Aegis of Earth: Protonovus Assault (PlayStation 3) Review

By Thom Compton 06.04.2016

Review for Aegis of Earth: Protonovus Assault on PlayStation 3

Tower defence games come in two flavours. Either they are incredibly boring and all too similar to the modern "idle" game to be engaging, or they are incredibly involved and force the player to constantly interact. Aegis of Earth definitely seems to be aiming high by having the player interact throughout each wave, but is it enough to keep the experience from growing stale quickly?

Aegis of Earth: Protonovus Assault, henceforth just Aegis of Earth, is a fairly traditional tower defence game, with one major difference. The area the player must defend is a series of circles, each one able to be moved independently. While the wave unfolds, the player must move each circle to ensure that the city's defences are aimed at the onslaught approaching. These towers are set up in between battles, spending money earned from battle to upgrade them.

It's all fairly standard, aside from the rotation aspect, and unfortunately, nothing else sets the game apart from other traditional tower defence titles. The gameplay is somewhat difficult to control, as both moving the circles and switching between them are handled by the left analogue stick. Sometimes, when trying to aim a series of towers towards a new bad guy approaching in the distance, it's all too easy to switch circles altogether.

The city itself, during the planning stage, is filled with a few variations of the same kind of defences, all of which perform as well as the player is willing to invest in them. Typically, this equates to upgraded weapons, a generator that powers the towers, or residences. The generator and residence definitely add a layer to the gameplay. The generator ensures all weapons continue working optimally, and the residences allow new people to move into your city. More residence means that after every battle, those residences' happiness is gauged, depending on the damage done to the city. The happier they are, the more money you get, and the more new weapons you can build.

Screenshot for Aegis of Earth: Protonovus Assault on PlayStation 3

This is all overshadowed by a complex system that doesn't really go anywhere. It's hard to be certain what the team you've assembled for each battle is there to do, aside from one team member who yells what stage of the battle you're in. This is a bit problematic, because the screen is never too busy to distract from the progress meter, at least not in the beginning. This might seem minor, but it contributes to Aegis of Earth's biggest problem: it never lets you figure out anything by yourself.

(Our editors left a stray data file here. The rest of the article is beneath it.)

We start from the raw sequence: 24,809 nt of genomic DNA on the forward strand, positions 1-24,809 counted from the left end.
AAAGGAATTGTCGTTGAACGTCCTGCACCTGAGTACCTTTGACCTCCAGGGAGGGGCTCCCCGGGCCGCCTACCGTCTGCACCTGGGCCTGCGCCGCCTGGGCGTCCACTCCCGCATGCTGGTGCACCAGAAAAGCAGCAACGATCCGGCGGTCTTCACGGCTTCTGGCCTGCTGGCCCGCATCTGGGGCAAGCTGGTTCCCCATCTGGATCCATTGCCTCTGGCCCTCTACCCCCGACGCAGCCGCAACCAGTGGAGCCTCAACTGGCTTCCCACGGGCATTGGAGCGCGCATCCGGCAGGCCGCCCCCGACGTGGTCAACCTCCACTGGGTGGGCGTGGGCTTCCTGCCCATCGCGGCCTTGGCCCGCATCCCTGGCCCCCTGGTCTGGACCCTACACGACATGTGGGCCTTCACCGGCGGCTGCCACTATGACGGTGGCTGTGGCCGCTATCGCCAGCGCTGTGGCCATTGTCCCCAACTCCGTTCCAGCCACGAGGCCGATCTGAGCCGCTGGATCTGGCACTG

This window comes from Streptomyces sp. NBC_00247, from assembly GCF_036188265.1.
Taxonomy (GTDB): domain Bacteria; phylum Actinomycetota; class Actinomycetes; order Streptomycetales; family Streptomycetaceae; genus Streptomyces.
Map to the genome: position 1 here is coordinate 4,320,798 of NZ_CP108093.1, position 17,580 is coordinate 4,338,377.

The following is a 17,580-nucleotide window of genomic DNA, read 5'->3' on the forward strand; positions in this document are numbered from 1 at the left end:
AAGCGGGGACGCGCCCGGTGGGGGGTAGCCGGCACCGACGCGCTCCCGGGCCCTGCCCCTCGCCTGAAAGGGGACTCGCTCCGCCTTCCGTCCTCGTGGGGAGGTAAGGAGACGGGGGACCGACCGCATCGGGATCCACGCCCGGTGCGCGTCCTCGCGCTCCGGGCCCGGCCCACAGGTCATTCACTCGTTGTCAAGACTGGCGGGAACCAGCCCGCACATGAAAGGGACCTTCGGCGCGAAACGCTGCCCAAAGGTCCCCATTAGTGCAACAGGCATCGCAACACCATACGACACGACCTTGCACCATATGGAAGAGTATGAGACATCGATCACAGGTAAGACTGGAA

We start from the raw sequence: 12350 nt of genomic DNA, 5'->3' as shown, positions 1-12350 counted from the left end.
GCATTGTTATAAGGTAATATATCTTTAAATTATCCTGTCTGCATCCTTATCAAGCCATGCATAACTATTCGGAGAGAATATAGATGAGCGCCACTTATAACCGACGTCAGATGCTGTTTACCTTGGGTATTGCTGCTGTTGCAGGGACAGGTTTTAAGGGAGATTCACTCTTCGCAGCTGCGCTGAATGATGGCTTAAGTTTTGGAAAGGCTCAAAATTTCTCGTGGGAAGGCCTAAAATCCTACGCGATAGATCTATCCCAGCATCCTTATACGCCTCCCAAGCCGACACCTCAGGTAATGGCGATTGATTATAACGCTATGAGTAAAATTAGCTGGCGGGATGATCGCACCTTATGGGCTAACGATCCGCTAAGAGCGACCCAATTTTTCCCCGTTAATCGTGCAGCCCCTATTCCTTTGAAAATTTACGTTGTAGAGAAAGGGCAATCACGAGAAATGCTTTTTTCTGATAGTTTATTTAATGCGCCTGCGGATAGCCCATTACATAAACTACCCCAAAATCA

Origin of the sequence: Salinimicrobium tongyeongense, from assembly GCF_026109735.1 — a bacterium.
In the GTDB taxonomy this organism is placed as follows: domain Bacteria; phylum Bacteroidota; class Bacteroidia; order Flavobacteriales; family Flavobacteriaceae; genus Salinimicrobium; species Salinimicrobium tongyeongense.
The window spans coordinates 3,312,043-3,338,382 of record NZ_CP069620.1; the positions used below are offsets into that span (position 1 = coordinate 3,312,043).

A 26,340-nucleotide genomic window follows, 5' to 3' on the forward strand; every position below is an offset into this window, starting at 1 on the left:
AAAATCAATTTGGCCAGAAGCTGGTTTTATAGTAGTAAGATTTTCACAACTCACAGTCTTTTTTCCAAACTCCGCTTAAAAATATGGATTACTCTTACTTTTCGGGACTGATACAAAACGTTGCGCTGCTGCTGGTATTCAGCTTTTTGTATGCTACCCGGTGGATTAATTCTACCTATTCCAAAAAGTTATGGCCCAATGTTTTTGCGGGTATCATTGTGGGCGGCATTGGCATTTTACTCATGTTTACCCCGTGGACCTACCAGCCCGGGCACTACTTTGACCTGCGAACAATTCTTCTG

Tutorials are nice, but there comes a point where they feel like reading a textbook. The first 15 minutes of Aegis of Earth are filled to the brim with moments best summarised as "Character Intros" and explanations for why these cities need defending. This doesn't mean there's a story, because there most certainly isn't. This just means the game spends its first quarter of an hour introducing the player to stereotypes of anime. After all of this, during the first few battles, the game continues to lay on tutorial after tutorial. The first time you get to experience a battle without a tutorial, it can seem a bit jarring, and that's never the sign of a game that wants you to experience what it has hidden. It's much more the sign of a game that feels like it's too complex to be understood, and that's unfair.

Beyond all of this, Aegis of Earth seems to fall complacently into the "slow and cumbersome" category of tower defence titles. It's not bad, just incredibly dull. Every battle is a race to the results screen, as enemies are slow and rarely sneak up on the player. It's frustrating, as the base idea of forcing the player to stand with their decisions and ensure battle plays out as they envisioned is lost to a lot of poor design choices and handholding.

Screenshot for Aegis of Earth: Protonovus Assault on PlayStation 3

Cubed3 Rating

Rated 5 out of 10


Aegis of Earth is a textbook example of missed opportunities. It's good to teach the player, but holding their hand for the first hour makes it seem like they can't be trusted. No system presented here is so complex that it requires this much explanation. In fact, many of them are downright pointless, and are just fluff to pad a relatively bland tower defence experience. While they may have been added to pump up a small title, the seams are showing, and it doesn't take long for the player to figure out they've likely played this game before.









C3 Score

Rated $score out of 10  5/10

Reader Score

Rated $score out of 10  0 (0 Votes)

European release date Out now   North America release date Out now   Japan release date Out now   Australian release date Out now   


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